Growing out of defaulting to negative

Anyone who knows me would say I’m not exactly the most positive person in the world! But, I’ve been thinking about positivity and negativity a lot recently, and particularly this quote:

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It has become increasingly obvious that there is a negative default for many people who work in schools. And, that this negative default builds up to a disproportionate sense of entitlement and readiness just to be critical of everything.

So, for example, an improvement is made to an aspect of the school – say, the playground – and then, as soon as that improvement is complete people forget what it was like before and then complain about the improvement. They pick faults in it or moan about “not being consulted”. In short, they will find something to complain about. Indeed, it is impost impossible to interact with some people without some complaining happening!

Now, of course, this negative energy is really debilitating. But, more worryingly, it reveals a lack of memory… or a lack of willingness to remember. This immediately reduces our ability to have perspective. Perspective doesn’t just come from going somewhere else and seeing things differently because of a change of location, or meeting a different person and seeing things differently through them. Perspective also comes through time, and schools’ relationship with time is often so abusive that we may well have lost our ability to achieve this.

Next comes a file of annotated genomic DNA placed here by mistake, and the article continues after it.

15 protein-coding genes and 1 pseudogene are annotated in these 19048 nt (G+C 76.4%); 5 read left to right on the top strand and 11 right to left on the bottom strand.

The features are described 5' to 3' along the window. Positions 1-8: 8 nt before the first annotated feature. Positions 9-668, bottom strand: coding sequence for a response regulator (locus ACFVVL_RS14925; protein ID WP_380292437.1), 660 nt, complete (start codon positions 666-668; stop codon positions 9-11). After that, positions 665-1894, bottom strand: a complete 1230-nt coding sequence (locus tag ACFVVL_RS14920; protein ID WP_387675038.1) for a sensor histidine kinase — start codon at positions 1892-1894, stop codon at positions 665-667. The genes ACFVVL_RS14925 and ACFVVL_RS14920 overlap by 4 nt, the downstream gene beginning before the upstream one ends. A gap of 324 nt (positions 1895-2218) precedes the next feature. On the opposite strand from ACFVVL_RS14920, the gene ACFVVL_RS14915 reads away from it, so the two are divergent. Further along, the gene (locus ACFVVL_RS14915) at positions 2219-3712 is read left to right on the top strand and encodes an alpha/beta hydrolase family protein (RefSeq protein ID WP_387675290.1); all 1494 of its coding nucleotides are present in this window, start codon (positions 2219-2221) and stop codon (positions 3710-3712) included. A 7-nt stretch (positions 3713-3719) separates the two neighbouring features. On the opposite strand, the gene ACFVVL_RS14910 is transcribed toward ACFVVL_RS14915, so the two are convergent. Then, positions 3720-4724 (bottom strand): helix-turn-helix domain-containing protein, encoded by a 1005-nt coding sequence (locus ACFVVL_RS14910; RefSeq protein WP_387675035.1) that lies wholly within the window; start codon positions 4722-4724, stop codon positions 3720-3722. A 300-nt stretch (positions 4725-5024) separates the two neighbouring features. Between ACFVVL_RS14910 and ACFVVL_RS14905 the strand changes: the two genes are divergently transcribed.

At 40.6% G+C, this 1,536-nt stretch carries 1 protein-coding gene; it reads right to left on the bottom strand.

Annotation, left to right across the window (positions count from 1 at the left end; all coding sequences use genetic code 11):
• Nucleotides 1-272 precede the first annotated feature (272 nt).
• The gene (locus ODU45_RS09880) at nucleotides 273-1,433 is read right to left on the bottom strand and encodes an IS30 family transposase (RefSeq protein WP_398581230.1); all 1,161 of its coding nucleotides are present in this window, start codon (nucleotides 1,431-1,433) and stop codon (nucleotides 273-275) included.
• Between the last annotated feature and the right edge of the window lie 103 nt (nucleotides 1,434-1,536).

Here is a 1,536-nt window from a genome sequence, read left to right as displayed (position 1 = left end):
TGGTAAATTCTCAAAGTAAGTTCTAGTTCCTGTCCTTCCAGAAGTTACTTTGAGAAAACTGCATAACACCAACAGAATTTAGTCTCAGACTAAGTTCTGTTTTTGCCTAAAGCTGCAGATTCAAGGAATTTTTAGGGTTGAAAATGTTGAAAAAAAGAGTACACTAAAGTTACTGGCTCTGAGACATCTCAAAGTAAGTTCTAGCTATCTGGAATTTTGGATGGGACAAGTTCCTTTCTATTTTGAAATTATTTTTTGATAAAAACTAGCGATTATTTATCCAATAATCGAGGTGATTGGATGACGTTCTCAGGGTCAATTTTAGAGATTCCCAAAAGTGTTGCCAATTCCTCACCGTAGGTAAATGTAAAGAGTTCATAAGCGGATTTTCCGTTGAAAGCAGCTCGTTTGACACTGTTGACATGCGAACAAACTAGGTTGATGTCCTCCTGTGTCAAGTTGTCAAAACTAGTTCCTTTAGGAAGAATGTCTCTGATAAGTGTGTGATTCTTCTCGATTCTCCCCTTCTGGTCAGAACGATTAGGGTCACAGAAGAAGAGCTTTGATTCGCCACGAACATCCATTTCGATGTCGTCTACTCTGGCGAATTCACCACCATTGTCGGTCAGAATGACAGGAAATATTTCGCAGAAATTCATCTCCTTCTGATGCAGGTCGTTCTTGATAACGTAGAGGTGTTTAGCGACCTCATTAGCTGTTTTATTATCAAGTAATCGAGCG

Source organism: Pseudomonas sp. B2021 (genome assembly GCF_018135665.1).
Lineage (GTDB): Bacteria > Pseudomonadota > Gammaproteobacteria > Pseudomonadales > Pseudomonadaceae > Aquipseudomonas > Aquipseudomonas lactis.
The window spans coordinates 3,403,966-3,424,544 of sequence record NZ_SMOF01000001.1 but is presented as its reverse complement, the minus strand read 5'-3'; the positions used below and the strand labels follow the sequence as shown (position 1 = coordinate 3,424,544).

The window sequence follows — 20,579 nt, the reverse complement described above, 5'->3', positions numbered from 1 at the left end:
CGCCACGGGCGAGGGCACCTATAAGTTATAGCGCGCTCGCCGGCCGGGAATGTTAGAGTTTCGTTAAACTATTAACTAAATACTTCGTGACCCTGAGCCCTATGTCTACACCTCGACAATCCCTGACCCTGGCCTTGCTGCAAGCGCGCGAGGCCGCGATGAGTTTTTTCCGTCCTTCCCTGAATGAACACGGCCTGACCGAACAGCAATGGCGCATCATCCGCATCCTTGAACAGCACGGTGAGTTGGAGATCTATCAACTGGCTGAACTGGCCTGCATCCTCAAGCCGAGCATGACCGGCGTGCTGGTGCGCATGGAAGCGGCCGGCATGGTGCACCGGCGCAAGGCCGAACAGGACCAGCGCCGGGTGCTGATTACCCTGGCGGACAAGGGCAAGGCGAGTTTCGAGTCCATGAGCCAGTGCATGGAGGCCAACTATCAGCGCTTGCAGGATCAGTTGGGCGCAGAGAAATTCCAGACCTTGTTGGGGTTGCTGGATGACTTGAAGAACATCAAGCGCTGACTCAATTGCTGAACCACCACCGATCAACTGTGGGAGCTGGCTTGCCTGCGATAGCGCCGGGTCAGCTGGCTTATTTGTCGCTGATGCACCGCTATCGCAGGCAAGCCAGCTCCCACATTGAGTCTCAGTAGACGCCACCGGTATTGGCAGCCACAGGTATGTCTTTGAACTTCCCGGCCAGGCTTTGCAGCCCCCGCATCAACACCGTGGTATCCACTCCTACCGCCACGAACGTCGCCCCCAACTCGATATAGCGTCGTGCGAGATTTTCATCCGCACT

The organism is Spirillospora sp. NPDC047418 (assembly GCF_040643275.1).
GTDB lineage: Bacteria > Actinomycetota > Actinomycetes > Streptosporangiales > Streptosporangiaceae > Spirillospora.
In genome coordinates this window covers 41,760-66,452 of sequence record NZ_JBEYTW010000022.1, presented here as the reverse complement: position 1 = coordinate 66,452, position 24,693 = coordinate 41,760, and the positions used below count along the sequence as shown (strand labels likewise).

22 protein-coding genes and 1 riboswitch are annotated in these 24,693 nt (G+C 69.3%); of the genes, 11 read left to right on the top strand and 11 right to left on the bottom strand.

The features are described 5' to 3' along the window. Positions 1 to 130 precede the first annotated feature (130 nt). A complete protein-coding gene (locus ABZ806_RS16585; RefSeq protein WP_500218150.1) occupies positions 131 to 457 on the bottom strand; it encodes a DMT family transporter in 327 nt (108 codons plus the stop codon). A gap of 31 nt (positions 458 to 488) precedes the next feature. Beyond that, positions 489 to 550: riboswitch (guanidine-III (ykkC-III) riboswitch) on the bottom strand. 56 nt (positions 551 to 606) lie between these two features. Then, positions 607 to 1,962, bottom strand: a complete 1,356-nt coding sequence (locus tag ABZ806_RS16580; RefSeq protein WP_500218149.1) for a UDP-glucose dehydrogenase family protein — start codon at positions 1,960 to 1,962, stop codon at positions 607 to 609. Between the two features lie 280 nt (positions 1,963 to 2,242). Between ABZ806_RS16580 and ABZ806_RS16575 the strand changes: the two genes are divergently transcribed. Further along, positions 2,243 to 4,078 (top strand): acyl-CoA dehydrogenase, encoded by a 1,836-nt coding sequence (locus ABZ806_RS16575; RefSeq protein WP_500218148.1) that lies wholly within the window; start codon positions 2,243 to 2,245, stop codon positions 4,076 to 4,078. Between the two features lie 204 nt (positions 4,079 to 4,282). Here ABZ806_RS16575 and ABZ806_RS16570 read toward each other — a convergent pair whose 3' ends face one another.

How often do we ignore all of our success and focus purely on our failures? How often do we ignore our “Done List” because we’re so obsessed with our “To Do List”? How often do we forget to congratulate ourselves for our achievements because we’re blinded by our goals? How often do we allow someone’s negativity to infect everybody else’s positivity? How often do we focus our emotional energy on responding to negativity and leave ourselves too depleted for the positive energy?

I’d like to see a movement towards living by the quote above and away from the gravitational pull of negativity and negative people. Schools should be positive places full of positive people – I don’t mean that in a trite, naive or ignorant way – but positive in a way that still has substance. You can sense  the overriding air of positivity very strongly when positive people dominate, and great things happen as a result. You can equally sense the air of negativity very strongly when negative people dominate, and the potential for great things to happen slips down the nearest drain.


  1. rupaljos

    I think sometimes the problem is that negative people are unaware that they are being negative, as you say it’s their default setting. They are also unconscious of the impact of their words on other people, as like a dump truck they start to off-load on to others in an attempt to make themselves feel better. We have all had days where we have been negative and it’s ok to be able to express it and then move on. On the other extreme, being too positive can be seen as being a bit weird/fake. However, there have been teachers I have worked with in various schools with this negative attitude that just suck you up into their vortex of doom and gloom. You try and help these people by offering a possible solution, but they’ll find a problem with each solution. Eventually you just stop trying and start to avoid them and their drama. It’s almost as if they don’t want a solution as they’ll have nothing to be negative about!

    • sherrattsam

      I think you’re right… the minute solutions start being discussed, people switch off, probably because it takes more effort to think of solutions than to complain about all the problems – which are usually pretty obvious to everyone!

      Also, people who see and suggest solutions usually end up with more work.

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  3. David H

    A very insightful article.

    I was once counseled to speak to myself the way I would speak to my students. The change was immense.

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